Four basic themes can be discerned in creativity research literature. First, it has been suggested that creativity is present in every individual, that all people possess creativity and creative problem solving abilities to some extent (Runco, 1994; Weisberg, 1999). Second, while many people are creative to some extent, some people tend to be more creative than others (Gough, 1985; Sternberg, 2001). For example, personality attributes may explain how some individuals are more likely to exhibit creativity (Gough, 1985). Third, creativity can be studied as a manifestation of cognitive skills that are developed within a creativity-fostering environment. Fourth, fuller understanding of creativity requires an integration and combination of these themes (Sternberg & Lubart, 1999). The investment theory defines creativity as resulting from an interaction of six “resources”: intellectual abilities, knowledge, styles of thinking, personality, motivation and environment.

In order to comprehensively assess creativity, several major areas of interest can be identified. These areas prominently include the creative process, creative person (or personality), and creative products. These are broad areas that can help organize creativity research and assessment and each area includes many different assessment approaches that have been extensively written about. Our goal in this chapter will be to offer an overview of creativity assessment for each of these three areas and describe in more detail one important assessment technique illustrating the creative process, person, or product.

Kaufman and Baer (2005) stated that creativity is likely domain specific. People are most likely to be creative in one domain and few people may be creative in two or more domains (Ivcevic & Mayer, 2007). People may be more likely to take risks within their own domain where they have a higher comfort level. Furthermore, personality profiles may to some extent vary according to the type of creative achievement (Feist, 1999).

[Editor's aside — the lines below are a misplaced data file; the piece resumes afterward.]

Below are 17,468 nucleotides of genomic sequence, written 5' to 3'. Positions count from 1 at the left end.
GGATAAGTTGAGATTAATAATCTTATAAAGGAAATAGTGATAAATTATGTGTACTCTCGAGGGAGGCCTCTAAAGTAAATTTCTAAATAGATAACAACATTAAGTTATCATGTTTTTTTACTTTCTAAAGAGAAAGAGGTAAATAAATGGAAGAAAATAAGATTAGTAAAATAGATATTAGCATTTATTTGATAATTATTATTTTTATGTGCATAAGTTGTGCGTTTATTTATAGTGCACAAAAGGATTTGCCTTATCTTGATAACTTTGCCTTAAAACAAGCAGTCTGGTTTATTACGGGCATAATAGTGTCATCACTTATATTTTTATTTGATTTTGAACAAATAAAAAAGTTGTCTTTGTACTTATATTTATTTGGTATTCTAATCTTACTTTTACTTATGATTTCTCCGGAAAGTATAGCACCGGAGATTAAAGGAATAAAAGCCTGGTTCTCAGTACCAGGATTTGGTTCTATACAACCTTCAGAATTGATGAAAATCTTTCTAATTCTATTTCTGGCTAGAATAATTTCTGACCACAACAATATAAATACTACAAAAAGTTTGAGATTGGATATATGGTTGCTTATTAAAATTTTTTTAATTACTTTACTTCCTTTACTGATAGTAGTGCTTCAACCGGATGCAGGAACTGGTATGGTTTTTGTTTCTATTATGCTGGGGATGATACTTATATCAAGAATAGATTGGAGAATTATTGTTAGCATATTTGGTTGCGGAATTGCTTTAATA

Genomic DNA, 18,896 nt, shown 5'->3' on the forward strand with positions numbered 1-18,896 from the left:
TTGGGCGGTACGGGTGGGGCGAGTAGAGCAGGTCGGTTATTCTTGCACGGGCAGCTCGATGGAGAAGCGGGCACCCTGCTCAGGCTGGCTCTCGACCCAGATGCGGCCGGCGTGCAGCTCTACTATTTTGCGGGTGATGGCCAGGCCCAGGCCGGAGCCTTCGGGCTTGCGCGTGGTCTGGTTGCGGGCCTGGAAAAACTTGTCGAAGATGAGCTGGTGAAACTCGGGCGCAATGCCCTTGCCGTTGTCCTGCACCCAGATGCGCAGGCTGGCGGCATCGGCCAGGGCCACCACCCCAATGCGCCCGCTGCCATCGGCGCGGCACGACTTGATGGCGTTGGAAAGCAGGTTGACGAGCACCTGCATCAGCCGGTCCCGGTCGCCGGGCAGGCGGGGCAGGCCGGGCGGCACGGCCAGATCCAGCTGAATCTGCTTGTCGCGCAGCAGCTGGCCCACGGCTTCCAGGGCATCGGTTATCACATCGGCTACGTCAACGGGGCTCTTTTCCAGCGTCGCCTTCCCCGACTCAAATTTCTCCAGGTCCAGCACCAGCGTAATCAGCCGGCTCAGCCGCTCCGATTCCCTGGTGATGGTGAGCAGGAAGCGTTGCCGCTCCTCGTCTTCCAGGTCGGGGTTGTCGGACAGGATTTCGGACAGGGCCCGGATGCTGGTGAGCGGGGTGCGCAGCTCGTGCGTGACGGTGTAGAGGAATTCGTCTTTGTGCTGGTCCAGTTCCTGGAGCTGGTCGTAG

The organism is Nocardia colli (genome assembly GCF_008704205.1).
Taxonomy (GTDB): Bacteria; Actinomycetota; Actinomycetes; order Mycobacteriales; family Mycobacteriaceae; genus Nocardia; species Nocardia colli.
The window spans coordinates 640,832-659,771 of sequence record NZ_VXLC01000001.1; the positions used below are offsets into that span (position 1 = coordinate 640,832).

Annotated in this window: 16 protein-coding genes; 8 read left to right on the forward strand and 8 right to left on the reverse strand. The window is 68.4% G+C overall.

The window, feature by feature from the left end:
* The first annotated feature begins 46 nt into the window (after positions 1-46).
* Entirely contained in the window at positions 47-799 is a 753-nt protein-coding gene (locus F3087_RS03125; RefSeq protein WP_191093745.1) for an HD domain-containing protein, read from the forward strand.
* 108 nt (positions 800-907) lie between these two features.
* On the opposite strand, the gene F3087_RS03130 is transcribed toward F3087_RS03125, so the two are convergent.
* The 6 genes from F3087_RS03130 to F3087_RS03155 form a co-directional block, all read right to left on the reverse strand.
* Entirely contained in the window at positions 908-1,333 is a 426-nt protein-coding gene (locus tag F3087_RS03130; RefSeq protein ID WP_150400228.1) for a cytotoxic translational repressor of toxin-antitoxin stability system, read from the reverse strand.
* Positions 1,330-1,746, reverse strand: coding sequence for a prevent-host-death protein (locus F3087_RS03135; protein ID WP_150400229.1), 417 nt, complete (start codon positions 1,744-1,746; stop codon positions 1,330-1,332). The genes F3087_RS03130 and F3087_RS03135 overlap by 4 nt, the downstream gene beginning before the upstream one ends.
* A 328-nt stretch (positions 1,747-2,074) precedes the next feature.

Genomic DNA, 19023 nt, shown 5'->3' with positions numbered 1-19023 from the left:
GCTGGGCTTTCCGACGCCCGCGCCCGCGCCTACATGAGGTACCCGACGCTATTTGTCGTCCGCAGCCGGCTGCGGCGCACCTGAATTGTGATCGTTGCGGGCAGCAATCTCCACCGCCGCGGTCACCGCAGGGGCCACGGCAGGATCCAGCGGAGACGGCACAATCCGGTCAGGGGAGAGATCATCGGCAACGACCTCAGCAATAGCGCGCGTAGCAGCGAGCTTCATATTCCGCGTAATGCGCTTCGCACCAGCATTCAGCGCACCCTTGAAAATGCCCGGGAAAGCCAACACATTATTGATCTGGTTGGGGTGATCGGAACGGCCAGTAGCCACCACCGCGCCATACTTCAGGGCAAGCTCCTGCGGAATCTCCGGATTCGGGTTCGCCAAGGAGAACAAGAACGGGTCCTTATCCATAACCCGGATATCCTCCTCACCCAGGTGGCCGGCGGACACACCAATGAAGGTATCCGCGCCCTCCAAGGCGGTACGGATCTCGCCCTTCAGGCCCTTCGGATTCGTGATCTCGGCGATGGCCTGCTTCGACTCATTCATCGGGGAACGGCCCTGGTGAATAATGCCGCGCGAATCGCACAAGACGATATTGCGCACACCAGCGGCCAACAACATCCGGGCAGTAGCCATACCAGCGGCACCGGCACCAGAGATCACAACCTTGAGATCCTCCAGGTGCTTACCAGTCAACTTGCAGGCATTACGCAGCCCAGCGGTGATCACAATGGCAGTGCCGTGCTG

Key Terms in this Chapter

Creative Product: An idea or object produced from creative activity in a certain domain.

Creative Person: Personality traits that foster creativity.

Constraints: Tasks, goals, and materials within parameters.

Convergent Thinking: having one correct answer to a problem.

Divergent Thinking: Generating a large number of responses that satisfy a certain criterion with responses that depart from the ordinary and obvious; assessed by fluency (number of responses), flexibility (different kinds or categories), originality (usual solutions) and elaboration (lists many of a kind).

Creative Process: Components include problem finding, generation of ideas or solutions, and evaluation of these ideas for their quality or usefulness.

Creativity: Requires both novelty (originality) and usefulness (adaptability).

Domain Specificity: Being creative in a specific field, discipline or craft.

Functional Creativity: Emphasizes novelty, resolution, elaboration and synthesis.

Complete Chapter List

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Dedication
Editorial Advisory Board
Table of Contents
Preface
Christopher S. Schreiner
Acknowledgment
Christopher S. Schreiner
Chapter 1
Melissa A. Dyehouse, John Y. Baek, Richard A. Lesh